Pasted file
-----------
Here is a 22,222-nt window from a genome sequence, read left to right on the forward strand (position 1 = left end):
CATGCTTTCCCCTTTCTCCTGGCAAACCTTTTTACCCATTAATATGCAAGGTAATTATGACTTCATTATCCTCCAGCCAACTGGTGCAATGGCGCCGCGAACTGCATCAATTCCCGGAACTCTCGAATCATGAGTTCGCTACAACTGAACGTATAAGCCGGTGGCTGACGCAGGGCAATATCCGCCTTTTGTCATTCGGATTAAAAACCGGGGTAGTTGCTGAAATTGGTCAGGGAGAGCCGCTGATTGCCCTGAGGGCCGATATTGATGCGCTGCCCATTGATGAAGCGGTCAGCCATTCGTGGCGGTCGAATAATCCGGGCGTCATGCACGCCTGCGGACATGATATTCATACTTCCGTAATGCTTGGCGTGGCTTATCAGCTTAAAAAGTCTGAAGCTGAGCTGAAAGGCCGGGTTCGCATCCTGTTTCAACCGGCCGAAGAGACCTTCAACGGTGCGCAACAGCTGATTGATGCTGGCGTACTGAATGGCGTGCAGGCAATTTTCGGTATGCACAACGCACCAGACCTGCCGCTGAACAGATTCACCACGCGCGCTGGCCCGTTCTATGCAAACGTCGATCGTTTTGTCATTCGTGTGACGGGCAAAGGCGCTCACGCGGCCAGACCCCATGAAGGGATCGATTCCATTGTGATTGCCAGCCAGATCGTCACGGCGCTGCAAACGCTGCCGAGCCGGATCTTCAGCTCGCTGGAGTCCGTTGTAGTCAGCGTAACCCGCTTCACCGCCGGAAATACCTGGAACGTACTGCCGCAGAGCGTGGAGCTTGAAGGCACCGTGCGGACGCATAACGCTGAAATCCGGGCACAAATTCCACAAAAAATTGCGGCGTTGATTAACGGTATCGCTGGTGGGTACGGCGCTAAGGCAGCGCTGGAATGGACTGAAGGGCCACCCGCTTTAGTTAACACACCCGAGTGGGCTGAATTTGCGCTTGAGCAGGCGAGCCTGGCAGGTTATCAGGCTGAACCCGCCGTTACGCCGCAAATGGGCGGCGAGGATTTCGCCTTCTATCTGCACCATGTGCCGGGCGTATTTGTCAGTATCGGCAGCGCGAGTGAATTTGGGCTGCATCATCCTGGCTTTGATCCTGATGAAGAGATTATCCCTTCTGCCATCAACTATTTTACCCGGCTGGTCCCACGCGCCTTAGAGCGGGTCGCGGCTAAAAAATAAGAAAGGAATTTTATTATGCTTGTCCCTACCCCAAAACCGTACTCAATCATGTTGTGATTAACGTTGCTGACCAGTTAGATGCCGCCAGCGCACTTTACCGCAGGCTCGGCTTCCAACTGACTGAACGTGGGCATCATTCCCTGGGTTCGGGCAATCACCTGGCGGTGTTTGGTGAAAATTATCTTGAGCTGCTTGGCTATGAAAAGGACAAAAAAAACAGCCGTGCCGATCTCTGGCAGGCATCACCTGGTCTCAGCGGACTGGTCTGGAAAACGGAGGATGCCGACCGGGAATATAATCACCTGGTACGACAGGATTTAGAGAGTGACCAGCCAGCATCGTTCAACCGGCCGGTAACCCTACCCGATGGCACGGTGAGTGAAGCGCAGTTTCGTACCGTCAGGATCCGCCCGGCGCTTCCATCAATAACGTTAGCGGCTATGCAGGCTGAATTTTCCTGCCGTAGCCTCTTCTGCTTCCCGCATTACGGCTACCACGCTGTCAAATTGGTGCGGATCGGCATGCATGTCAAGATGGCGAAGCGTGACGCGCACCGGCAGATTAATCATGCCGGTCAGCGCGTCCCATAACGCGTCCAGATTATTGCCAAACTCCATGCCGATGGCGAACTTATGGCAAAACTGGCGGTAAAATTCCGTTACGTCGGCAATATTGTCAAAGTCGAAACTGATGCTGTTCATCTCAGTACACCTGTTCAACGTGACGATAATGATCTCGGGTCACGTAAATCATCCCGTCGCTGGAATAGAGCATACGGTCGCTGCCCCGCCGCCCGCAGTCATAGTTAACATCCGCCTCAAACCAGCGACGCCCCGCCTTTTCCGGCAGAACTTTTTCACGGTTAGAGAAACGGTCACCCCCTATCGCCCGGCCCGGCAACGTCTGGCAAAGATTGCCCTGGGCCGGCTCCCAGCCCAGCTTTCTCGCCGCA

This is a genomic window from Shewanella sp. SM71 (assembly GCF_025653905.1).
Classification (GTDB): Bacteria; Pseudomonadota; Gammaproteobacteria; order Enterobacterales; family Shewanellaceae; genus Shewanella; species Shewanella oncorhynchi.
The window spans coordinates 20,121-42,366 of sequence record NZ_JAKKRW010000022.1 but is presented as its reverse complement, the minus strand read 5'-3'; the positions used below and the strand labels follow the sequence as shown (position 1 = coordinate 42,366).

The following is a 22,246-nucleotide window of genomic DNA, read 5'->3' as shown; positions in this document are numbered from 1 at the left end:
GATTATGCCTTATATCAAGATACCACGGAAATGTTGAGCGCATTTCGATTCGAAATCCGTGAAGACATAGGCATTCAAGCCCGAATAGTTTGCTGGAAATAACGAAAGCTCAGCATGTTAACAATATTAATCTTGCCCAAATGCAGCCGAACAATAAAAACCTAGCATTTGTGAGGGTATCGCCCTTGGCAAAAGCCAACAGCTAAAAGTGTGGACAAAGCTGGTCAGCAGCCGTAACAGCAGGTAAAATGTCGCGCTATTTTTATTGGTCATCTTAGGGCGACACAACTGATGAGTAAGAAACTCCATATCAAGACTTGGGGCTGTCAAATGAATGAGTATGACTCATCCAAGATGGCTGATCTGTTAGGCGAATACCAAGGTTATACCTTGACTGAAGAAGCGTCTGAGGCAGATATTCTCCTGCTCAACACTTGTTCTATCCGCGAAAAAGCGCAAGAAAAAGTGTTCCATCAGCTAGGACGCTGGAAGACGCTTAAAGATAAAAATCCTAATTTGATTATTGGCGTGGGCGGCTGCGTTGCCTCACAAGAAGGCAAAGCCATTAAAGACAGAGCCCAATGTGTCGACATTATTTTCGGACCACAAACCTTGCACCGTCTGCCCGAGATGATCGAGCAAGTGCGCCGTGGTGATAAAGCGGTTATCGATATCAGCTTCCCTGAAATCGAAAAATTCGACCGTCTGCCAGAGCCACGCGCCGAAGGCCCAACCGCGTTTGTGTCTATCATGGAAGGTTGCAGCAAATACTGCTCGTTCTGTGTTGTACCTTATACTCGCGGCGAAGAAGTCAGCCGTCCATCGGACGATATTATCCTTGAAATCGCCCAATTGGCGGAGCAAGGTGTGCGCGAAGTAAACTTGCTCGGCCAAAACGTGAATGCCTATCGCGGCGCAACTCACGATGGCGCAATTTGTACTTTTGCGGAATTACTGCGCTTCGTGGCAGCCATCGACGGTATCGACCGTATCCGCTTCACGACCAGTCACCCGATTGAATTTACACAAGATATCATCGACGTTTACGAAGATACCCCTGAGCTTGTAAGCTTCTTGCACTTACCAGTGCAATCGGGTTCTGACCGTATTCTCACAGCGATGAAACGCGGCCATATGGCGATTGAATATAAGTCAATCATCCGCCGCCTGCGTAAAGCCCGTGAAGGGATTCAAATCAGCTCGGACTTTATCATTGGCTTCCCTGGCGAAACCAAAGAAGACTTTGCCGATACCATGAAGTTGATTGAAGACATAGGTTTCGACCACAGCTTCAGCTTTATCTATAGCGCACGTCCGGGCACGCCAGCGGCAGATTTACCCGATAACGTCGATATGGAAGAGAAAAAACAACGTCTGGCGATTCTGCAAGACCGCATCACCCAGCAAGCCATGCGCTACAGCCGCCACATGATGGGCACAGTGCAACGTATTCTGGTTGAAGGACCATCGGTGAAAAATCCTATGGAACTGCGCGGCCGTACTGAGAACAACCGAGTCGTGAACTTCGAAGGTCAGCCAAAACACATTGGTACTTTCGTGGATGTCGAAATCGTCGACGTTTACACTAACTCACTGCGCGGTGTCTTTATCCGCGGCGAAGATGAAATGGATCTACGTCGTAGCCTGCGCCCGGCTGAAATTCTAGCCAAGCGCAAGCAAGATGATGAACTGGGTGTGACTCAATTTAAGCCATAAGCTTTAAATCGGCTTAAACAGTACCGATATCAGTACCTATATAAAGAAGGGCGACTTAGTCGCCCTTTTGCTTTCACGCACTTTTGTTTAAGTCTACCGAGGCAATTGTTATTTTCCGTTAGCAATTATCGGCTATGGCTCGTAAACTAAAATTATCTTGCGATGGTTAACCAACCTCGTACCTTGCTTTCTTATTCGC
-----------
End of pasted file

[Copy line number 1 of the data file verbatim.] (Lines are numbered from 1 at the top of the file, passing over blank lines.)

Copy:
Here is a 22,222-nt window from a genome sequence, read left to right on the forward strand (position 1 = left end):